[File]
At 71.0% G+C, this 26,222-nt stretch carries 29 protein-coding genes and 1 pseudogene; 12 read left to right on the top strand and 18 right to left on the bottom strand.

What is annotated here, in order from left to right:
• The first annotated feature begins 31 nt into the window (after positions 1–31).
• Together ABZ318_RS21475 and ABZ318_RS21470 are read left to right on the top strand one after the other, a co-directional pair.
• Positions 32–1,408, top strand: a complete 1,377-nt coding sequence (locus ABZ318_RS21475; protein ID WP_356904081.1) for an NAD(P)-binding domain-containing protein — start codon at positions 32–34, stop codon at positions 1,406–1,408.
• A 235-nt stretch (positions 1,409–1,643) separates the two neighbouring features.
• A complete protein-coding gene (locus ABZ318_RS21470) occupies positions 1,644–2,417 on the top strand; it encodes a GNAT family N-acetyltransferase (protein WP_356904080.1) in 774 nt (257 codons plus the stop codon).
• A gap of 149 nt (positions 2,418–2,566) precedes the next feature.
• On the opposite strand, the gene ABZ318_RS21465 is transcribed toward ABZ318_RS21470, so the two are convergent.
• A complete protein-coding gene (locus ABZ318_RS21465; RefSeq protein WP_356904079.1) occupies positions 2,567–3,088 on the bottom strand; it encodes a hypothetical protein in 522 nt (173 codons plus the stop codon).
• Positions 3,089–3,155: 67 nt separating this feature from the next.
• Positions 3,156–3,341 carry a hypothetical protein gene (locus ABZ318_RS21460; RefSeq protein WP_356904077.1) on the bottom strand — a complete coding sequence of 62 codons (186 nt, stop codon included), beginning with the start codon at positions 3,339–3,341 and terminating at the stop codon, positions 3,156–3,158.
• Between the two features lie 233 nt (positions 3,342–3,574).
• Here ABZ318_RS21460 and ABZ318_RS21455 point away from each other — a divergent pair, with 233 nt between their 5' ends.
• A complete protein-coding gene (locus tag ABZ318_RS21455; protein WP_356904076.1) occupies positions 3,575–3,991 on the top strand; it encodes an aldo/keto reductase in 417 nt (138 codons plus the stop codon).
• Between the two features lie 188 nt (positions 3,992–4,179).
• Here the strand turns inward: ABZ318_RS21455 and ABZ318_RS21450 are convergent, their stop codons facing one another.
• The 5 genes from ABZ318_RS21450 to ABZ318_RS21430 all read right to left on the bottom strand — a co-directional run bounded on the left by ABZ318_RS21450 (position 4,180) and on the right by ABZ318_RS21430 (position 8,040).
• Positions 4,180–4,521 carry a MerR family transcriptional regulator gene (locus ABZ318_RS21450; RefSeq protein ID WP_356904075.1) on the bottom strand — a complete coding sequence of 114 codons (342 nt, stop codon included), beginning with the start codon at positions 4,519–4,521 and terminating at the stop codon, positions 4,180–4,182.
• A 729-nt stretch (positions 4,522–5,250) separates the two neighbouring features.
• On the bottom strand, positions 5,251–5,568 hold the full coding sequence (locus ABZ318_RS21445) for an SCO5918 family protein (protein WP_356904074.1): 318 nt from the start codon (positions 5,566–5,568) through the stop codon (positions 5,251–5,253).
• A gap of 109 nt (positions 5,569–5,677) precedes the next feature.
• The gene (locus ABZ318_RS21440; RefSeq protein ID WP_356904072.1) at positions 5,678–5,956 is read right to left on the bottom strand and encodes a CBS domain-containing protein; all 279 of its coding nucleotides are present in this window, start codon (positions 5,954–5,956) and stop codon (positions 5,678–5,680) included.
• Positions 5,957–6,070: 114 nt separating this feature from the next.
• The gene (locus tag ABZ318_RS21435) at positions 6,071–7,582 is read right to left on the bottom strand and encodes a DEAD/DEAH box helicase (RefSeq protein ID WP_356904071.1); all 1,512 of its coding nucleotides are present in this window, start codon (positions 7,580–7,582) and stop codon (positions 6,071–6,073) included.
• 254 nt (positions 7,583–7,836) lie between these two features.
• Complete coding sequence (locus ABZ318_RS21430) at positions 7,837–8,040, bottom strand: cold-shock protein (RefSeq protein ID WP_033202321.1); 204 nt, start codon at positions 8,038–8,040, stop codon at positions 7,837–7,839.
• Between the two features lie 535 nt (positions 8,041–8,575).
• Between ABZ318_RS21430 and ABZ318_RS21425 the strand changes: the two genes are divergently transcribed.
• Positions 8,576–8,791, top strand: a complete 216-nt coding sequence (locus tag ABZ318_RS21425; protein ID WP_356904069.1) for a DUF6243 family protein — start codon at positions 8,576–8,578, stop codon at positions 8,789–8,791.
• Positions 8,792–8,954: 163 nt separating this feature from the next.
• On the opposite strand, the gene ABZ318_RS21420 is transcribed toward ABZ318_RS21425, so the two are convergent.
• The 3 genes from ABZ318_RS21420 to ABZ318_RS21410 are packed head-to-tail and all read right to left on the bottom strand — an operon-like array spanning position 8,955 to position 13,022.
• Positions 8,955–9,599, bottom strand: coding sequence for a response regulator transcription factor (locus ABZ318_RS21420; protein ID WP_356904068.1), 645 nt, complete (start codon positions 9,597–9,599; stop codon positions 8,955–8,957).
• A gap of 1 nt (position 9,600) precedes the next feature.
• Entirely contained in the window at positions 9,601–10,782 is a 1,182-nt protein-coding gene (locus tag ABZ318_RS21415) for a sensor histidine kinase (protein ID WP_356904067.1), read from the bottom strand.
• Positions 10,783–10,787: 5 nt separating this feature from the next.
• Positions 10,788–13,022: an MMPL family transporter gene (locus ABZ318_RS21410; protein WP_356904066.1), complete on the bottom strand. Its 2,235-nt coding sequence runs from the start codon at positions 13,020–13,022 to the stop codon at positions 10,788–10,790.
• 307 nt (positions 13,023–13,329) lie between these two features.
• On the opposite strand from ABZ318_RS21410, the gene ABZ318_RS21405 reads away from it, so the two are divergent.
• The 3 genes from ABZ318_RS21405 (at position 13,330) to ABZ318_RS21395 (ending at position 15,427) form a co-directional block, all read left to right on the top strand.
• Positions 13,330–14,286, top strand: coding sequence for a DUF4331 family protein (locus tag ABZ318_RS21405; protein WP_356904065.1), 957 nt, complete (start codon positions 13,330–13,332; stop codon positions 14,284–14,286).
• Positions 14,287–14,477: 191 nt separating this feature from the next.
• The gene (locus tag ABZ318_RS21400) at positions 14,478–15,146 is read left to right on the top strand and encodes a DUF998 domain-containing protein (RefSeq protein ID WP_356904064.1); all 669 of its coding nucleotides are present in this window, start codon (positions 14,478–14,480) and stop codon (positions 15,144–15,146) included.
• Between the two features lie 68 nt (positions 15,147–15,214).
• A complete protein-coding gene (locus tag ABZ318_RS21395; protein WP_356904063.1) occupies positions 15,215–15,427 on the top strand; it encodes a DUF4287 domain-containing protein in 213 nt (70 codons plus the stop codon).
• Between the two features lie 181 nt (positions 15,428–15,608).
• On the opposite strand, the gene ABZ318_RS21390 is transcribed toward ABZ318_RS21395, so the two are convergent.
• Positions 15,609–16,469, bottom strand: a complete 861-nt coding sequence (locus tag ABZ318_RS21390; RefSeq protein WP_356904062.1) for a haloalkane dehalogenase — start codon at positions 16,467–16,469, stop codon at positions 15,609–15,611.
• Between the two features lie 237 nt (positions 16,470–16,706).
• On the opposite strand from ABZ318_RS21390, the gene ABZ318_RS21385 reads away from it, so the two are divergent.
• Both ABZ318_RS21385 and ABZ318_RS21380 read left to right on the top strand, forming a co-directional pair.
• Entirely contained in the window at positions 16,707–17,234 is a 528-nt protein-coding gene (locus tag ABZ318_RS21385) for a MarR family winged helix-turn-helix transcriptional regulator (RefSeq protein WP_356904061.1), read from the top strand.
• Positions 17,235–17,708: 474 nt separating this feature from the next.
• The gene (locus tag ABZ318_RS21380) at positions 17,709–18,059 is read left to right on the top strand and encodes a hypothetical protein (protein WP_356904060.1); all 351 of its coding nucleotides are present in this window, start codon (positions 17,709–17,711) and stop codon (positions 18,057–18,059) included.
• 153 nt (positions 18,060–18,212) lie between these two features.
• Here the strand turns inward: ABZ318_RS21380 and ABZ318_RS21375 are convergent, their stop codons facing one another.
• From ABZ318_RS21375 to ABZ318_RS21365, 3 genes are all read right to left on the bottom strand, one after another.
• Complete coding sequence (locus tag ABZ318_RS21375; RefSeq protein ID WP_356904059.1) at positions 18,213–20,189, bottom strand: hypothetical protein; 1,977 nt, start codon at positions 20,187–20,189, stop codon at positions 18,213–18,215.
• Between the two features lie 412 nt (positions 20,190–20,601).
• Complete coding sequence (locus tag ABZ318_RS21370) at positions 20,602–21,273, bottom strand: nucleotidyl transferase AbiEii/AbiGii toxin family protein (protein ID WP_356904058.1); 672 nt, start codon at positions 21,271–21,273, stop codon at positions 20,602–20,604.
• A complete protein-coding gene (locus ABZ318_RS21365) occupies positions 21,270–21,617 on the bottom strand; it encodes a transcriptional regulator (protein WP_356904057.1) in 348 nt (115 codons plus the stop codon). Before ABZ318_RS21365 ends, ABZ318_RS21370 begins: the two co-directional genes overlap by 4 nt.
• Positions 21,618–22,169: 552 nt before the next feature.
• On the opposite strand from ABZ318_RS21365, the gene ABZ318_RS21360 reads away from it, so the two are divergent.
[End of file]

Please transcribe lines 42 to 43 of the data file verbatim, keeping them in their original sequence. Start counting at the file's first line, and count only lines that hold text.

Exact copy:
• Positions 13,330–14,286, top strand: coding sequence for a DUF4331 family protein (locus tag ABZ318_RS21405; protein WP_356904065.1), 957 nt, complete (start codon positions 13,330–13,332; stop codon positions 14,284–14,286).
• Positions 14,287–14,477: 191 nt separating this feature from the next.